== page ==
The court documentation also indicates that roughly two million documents have been reviewed by both parties as part of discovery and that about half a million of those documents will likely be placed into evidence and used for the lawsuit. Accenture is using roughly 50 lawyers on this engagement, so they clearly are putting their full weight of their organization behind defending it.
As expected, Accenture has filed a countersuit claiming that Hertz is in breach of the contract for failure to make payment Accenture claims it is entitled to.
Probably the most interesting recent development is that IBM is now engaged in this process. IBM has made claims that information intended to be made available as part of discovery is covered by confidentiality agreements with Hertz. IBM had claimed this cannot be turned over for discovery, and appealed to the judge for a ruling. Subsequent to that, Accenture and IBM have reached an agreement independent of the judge that calls for a rolling release of information to be provided as part of discovery over the next 3 months.
The plan right now is that this will end up in court around September of 2020. But the way most trials go, it will probably be pushed out to some later date. And it could last years. Other lawsuits we’ve followed have lasted typically 2 to 3 years, but the duration tends to be determined by the amount of money involved or the legal precedent that’s at stake. The Bridgestone vs. IBM lawsuit lasted roughly 4.5 years, but that was a $600M lawsuit. There was a lot at stake. At $36M, the Hertz/Accenture lawsuit is much smaller.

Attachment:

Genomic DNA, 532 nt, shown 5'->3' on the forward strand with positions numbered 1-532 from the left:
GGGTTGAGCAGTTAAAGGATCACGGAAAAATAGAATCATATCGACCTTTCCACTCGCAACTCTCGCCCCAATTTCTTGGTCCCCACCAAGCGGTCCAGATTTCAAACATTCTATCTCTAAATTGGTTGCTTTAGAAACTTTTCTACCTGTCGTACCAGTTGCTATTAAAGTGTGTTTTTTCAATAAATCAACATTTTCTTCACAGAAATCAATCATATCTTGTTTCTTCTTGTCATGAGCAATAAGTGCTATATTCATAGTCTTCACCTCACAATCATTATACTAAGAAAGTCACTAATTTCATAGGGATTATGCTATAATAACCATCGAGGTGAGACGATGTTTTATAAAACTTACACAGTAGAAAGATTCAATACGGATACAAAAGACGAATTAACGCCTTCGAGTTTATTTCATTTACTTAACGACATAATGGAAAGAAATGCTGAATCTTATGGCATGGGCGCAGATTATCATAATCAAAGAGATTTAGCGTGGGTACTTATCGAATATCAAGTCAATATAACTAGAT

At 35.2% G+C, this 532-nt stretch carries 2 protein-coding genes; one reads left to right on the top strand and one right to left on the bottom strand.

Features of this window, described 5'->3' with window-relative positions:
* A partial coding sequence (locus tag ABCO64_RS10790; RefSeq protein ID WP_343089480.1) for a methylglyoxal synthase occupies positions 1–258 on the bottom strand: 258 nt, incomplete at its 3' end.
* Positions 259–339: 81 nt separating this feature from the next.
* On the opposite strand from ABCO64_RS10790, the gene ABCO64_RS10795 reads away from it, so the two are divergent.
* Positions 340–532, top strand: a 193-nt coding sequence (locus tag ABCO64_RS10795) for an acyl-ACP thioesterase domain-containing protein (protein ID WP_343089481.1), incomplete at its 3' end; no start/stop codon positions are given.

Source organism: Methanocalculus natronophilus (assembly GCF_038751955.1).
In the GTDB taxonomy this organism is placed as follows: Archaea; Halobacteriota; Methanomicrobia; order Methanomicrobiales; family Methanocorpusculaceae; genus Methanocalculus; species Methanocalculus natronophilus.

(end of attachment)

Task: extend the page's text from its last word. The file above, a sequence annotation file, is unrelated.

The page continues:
Get it in writing. There’s a process that teams undertake when doing their diligence and evaluating their suppliers or some of the products that they’re bringing to the table. One of the key things missed here is that Hertz needed to get documentation specifically around RAPID. It’s easier said than done, but making sure you document the process and document the claims that the suppliers are making as part of your evaluation process and your consideration of them as the key supplier is critically important.
Know the team. Hertz needed to vet the skill sets of the people assigned by Accenture. This appears to have been a full time and materials contract between the parties and in these situations, the client has an inherent responsibility to confirm the quality of the supply. Also, make sure to cross-check those references. You may look at a particular team that a supplier is proffering, but you’ve got to go deeper and determine if that team has worked together before. Have they worked together on a project similar to yours or are they cobbling together the functionality experts for your particular project? Ideally you want a team that has actually had experience working together.
Own the project. In this particular case, it appears that Hertz contracted Accenture to be the product owner for the solution. That ultimately means that Accenture was responsible for defining the scope of what was to be delivered, instead of Hertz being the one primarily responsible, and then holding Accenture accountable for that delivery. Hertz should not have abdicated ownership.
Hold suppliers accountable. Lawsuits are not cheap. While no company wants to sue their supplier as part of these projects, a best defense is to make sure that you are continuously monitoring your supplier performance and holding them accountable as they go through and execute on your projects.